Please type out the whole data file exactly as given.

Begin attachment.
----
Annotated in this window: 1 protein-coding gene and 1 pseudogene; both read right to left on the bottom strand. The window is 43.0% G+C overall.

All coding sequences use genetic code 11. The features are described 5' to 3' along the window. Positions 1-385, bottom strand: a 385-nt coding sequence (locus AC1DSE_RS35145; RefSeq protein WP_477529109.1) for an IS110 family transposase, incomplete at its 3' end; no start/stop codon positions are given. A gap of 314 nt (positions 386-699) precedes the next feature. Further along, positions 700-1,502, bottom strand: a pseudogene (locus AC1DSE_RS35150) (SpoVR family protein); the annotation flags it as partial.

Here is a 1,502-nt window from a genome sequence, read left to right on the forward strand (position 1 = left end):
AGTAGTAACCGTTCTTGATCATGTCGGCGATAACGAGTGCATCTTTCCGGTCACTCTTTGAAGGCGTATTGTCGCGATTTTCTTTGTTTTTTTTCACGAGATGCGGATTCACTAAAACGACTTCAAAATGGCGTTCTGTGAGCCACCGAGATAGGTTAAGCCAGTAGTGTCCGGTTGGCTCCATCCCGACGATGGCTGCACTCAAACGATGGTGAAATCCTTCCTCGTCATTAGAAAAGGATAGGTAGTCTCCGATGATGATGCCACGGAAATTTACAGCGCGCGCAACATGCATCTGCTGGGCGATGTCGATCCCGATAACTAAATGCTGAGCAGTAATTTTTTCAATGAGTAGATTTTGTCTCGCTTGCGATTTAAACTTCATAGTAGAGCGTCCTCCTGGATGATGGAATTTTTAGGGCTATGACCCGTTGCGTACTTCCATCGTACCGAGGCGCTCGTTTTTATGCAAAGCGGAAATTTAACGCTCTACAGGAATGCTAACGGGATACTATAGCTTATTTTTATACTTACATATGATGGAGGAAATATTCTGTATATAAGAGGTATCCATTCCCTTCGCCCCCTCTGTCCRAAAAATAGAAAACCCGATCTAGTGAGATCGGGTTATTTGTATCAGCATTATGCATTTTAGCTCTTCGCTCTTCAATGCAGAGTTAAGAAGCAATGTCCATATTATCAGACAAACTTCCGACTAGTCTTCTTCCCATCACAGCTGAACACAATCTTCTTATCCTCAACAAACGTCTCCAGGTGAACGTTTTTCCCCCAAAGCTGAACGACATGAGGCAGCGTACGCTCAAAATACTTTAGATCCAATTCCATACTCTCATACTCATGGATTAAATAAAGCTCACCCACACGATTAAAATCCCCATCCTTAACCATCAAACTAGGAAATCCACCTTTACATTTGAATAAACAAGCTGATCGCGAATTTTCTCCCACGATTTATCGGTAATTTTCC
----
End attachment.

Annotated in this window: 1 protein-coding gene and 1 pseudogene; both read right to left on the bottom strand. The window is 43.0% G+C overall.

All coding sequences use genetic code 11. The features are described 5' to 3' along the window. Positions 1-385, bottom strand: a 385-nt coding sequence (locus AC1DSE_RS35145; RefSeq protein WP_477529109.1) for an IS110 family transposase, incomplete at its 3' end; no start/stop codon positions are given. A gap of 314 nt (positions 386-699) precedes the next feature. Further along, positions 700-1,502, bottom strand: a pseudogene (locus AC1DSE_RS35150) (SpoVR family protein); the annotation flags it as partial.

Here is a 1,502-nt window from a genome sequence, read left to right on the forward strand (position 1 = left end):
AGTAGTAACCGTTCTTGATCATGTCGGCGATAACGAGTGCATCTTTCCGGTCACTCTTTGAAGGCGTATTGTCGCGATTTTCTTTGTTTTTTTTCACGAGATGCGGATTCACTAAAACGACTTCAAAATGGCGTTCTGTGAGCCACCGAGATAGGTTAAGCCAGTAGTGTCCGGTTGGCTCCATCCCGACGATGGCTGCACTCAAACGATGGTGAAATCCTTCCTCGTCATTAGAAAAGGATAGGTAGTCTCCGATGATGATGCCACGGAAATTTACAGCGCGCGCAACATGCATCTGCTGGGCGATGTCGATCCCGATAACTAAATGCTGAGCAGTAATTTTTTCAATGAGTAGATTTTGTCTCGCTTGCGATTTAAACTTCATAGTAGAGCGTCCTCCTGGATGATGGAATTTTTAGGGCTATGACCCGTTGCGTACTTCCATCGTACCGAGGCGCTCGTTTTTATGCAAAGCGGAAATTTAACGCTCTACAGGAATGCTAACGGGATACTATAGCTTATTTTTATACTTACATATGATGGAGGAAATATTCTGTATATAAGAGGTATCCATTCCCTTCGCCCCCTCTGTCCRAAAAATAGAAAACCCGATCTAGTGAGATCGGGTTATTTGTATCAGCATTATGCATTTTAGCTCTTCGCTCTTCAATGCAGAGTTAAGAAGCAATGTCCATATTATCAGACAAACTTCCGACTAGTCTTCTTCCCATCACAGCTGAACACAATCTTCTTATCCTCAACAAACGTCTCCAGGTGAACGTTTTTCCCCCAAAGCTGAACGACATGAGGCAGCGTACGCTCAAAATACTTTAGATCCAATTCCATACTCTCATACTCATGGATTAAATAAAGCTCACCCACACGATTAAAATCCCCATCCTTAACCATCAAACTAGGAAATCCACCTTTACATTTGAATAAACAAGCTGATCGCGAATTTTCTCCCACGATTTATCGGTAATTTTCC